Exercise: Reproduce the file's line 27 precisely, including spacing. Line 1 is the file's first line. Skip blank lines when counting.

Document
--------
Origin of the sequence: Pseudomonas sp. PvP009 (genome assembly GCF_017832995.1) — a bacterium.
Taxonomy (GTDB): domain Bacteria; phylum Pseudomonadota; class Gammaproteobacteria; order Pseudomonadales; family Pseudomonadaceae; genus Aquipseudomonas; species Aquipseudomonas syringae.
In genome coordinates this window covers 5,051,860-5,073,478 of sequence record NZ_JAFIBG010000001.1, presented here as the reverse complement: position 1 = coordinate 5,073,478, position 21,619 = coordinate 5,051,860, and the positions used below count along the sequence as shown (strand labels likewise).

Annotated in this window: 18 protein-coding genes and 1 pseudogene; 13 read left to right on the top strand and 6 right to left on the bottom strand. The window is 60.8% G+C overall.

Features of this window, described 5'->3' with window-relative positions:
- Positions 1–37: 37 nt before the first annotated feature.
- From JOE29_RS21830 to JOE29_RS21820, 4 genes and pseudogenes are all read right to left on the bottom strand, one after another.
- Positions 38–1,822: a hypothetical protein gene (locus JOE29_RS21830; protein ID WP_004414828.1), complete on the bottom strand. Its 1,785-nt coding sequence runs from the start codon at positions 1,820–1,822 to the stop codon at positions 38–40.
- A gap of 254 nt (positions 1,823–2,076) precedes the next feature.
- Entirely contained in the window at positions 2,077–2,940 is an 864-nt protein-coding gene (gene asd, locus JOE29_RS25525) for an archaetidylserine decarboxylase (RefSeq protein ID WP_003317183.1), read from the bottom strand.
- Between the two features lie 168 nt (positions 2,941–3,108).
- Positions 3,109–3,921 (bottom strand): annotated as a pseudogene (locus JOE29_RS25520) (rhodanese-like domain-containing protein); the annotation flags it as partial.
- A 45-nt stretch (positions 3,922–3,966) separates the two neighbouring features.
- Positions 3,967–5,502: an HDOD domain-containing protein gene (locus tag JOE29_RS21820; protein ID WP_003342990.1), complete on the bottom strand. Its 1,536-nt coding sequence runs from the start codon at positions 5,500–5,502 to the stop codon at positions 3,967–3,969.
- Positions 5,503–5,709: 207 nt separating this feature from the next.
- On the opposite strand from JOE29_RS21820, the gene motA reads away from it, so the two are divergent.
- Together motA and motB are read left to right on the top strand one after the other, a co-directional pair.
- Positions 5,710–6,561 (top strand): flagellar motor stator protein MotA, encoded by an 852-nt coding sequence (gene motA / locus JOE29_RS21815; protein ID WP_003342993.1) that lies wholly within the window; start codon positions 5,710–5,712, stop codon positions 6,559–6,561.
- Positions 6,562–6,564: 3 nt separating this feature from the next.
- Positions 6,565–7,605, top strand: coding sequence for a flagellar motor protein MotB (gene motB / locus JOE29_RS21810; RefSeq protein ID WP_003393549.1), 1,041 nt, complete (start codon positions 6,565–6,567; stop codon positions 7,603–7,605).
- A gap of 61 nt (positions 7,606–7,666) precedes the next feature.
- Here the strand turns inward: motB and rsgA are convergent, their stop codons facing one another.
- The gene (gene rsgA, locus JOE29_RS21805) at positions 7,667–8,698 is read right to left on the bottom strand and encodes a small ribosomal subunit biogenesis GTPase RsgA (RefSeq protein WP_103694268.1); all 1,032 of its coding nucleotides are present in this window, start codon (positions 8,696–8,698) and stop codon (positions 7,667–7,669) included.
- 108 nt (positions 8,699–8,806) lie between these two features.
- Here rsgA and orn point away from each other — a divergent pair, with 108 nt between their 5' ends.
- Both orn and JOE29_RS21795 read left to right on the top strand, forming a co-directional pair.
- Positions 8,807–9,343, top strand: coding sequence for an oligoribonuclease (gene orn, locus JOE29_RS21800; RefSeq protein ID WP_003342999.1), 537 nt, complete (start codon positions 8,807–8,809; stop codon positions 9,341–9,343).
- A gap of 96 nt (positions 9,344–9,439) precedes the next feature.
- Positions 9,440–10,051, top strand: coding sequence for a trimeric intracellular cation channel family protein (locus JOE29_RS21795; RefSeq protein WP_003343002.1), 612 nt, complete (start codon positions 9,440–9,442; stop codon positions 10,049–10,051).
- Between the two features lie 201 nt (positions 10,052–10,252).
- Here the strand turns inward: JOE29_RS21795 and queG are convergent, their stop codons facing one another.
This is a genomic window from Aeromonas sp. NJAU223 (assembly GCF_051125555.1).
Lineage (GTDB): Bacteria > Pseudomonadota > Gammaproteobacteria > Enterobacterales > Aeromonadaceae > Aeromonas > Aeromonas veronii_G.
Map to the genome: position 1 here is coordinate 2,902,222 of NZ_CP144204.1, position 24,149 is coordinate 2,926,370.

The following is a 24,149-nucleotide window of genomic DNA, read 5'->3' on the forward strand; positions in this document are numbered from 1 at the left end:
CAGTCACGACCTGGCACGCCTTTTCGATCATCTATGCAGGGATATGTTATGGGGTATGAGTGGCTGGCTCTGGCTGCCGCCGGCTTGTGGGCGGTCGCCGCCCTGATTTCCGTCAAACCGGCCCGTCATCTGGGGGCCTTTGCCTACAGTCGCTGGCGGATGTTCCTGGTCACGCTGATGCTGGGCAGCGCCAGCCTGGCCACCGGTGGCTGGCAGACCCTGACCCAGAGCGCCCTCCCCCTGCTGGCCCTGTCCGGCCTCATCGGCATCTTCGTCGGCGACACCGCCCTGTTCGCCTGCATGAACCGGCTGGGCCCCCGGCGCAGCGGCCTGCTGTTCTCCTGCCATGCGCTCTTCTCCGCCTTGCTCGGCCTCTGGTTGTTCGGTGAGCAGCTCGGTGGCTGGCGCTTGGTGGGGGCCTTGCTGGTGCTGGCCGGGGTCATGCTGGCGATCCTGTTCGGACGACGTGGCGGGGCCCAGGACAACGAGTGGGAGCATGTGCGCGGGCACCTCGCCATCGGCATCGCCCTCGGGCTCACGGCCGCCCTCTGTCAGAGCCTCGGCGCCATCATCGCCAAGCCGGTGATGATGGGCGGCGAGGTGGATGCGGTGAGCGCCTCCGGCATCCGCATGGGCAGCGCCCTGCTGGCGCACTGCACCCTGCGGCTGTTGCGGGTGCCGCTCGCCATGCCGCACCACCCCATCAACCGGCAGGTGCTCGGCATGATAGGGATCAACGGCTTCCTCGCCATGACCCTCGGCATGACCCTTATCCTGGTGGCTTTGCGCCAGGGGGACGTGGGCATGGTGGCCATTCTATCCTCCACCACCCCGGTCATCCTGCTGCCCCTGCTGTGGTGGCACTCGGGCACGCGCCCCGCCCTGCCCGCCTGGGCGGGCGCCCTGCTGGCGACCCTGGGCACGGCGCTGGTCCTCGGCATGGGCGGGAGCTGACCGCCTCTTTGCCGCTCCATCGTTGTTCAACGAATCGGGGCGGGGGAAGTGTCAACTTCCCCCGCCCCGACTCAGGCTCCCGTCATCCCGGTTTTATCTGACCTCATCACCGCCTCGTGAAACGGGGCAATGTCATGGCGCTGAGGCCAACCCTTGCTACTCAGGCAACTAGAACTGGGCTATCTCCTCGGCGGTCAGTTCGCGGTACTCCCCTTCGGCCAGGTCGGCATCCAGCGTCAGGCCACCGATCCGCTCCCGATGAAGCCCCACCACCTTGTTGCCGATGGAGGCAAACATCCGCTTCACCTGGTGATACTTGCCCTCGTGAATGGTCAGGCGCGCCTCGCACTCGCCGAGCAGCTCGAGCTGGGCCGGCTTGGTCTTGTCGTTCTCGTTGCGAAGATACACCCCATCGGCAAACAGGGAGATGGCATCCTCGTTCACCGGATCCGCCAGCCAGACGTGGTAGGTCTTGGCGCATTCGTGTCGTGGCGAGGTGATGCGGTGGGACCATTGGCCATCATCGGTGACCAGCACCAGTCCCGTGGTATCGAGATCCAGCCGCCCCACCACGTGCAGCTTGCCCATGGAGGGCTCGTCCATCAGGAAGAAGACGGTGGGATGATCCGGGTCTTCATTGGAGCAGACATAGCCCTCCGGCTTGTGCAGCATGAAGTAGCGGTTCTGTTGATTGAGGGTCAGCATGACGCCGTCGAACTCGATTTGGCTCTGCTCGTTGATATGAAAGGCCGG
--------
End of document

- Positions 8,807–9,343, top strand: coding sequence for an oligoribonuclease (gene orn, locus JOE29_RS21800; RefSeq protein ID WP_003342999.1), 537 nt, complete (start codon positions 8,807–8,809; stop codon positions 9,341–9,343).